The only objection I can think of that a Caribbean executive might have to blogging is that relatively few people in our region are computer-literate. My response is, “if you build it, one day they will come.” In other words, it is only a matter of time until people become computer-literate, and start reading blogs, and by the time a company decides to jump in, the space will be too crowded to be heard.

Also, it is a good idea to create an online dialogue about your company, before someone who could very well be disgruntled, creates one about you… As the article explains, what blogging is doing is taking underground conversations and making them visible. It is a good idea to assume that whatever people are whispering about you behind closed doors, will one day turn up as part of an online conversation (better give up that mistress now!).

Plus, there is a tremendous learning curve to blogging. Only a year ago, I was still puzzled at what the term really meant. Beating the learning curve is just a good idea!

Let me know if you find the article useful, and if you are thinking of blogging also.

He Who Writes, Defines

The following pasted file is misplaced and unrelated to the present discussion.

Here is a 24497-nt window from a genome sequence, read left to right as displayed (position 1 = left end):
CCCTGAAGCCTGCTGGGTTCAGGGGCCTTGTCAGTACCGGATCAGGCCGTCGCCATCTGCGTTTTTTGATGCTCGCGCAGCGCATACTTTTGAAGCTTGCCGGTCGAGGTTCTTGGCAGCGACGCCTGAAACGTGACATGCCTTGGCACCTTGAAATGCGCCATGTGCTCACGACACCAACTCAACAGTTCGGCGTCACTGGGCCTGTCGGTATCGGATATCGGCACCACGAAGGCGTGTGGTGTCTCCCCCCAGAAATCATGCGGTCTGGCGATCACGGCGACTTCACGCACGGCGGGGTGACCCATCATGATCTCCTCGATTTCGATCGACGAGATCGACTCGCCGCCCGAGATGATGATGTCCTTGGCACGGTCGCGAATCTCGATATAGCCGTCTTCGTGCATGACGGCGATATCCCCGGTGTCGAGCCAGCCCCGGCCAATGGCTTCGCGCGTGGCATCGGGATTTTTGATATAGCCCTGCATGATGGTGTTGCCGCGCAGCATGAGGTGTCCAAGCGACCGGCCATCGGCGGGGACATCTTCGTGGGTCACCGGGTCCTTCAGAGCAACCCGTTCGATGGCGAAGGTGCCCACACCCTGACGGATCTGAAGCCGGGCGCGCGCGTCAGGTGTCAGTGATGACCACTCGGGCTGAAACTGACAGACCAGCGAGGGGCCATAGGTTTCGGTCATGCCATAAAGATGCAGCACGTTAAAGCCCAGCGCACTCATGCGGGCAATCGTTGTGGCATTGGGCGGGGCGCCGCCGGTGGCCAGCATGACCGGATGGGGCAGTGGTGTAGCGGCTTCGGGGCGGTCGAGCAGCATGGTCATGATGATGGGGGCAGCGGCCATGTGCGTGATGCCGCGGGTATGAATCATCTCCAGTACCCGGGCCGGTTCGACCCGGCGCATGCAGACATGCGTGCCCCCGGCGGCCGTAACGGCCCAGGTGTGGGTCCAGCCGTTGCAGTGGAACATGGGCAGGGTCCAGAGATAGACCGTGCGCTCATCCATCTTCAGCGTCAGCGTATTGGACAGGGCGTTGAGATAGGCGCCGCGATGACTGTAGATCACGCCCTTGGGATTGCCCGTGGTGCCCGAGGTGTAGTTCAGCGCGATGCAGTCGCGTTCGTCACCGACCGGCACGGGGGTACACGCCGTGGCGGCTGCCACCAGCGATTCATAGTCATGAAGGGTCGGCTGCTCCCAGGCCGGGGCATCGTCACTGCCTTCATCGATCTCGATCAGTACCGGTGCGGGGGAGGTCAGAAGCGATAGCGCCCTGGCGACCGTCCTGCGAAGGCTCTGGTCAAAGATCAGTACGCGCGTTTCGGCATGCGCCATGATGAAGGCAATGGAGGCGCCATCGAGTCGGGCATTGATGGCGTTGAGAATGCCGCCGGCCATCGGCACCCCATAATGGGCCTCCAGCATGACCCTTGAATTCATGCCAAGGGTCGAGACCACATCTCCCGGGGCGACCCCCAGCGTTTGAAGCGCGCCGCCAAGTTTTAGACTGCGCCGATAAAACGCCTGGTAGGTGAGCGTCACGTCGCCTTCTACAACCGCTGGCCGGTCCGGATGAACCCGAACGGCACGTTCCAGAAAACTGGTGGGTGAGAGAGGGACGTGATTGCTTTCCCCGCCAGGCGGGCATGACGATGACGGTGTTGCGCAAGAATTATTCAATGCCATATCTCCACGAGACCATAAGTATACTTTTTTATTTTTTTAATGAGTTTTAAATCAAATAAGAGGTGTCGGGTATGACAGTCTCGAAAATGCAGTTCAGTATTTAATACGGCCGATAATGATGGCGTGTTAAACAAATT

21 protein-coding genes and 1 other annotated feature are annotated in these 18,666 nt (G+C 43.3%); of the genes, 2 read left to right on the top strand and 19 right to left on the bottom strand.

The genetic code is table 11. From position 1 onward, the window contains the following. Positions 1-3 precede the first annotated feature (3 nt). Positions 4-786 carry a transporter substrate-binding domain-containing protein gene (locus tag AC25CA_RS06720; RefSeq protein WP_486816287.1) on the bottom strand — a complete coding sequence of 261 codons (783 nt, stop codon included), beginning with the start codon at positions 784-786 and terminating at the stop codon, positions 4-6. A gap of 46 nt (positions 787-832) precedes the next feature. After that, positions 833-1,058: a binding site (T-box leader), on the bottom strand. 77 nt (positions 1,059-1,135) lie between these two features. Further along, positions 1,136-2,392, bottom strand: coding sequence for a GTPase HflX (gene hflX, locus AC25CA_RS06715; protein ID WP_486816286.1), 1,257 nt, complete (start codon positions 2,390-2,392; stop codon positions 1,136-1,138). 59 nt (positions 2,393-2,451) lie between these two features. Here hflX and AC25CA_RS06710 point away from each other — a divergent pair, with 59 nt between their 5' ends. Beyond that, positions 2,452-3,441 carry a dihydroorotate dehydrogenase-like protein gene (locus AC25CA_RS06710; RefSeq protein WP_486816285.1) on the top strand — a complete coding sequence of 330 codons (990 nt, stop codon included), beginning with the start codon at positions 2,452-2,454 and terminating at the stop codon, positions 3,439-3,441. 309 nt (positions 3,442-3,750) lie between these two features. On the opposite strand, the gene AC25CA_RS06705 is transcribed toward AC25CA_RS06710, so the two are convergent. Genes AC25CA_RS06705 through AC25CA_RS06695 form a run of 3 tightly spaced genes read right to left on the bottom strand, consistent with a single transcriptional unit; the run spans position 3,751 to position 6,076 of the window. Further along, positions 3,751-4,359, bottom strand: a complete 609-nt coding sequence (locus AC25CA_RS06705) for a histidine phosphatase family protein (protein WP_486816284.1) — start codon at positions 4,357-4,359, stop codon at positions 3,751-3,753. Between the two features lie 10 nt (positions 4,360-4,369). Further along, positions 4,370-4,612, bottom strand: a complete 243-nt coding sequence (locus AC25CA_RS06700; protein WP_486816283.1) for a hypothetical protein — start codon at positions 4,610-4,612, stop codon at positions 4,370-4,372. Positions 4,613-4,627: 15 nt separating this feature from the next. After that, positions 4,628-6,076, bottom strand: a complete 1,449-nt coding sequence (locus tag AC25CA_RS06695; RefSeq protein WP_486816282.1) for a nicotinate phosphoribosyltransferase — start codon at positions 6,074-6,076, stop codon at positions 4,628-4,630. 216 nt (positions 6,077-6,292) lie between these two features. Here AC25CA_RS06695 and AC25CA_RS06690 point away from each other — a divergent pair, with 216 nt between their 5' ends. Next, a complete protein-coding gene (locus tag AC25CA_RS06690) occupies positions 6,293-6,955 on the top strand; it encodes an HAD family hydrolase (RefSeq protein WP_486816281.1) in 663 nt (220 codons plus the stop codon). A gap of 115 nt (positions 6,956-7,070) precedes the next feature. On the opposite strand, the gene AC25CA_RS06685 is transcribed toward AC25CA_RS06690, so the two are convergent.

I just mentioned to my wife who is trying to catch up on some Carnival Monday night sleep how much someone like a blogger is able to define memories.

As I was writing a short blog about Carnival Monday in Tribe, struck me that if no-one on the planet chooses to write a public account of the event, then I will have, for all intents and purposes, defined it by blogging about it.


It makes my blogging (which I’m convinced I’m mad to do, as hardly any comments are made to it) take on an additional dimension.

Also, ongoing blogging allows me to define myself (for better or worse) in the minds of whoever spends time reading this, and I’m becoming more and more aware of that, after being quite embarrassed to meet someone who has read what I’ve written. The fact that I met my wife on has come up a few times, for example, to my …. amazement(?) I don’t think about it, and I think I mentioned it in passing.

So, it’s a little strange that for some people I am the “ guy” when that is something I hardly intended.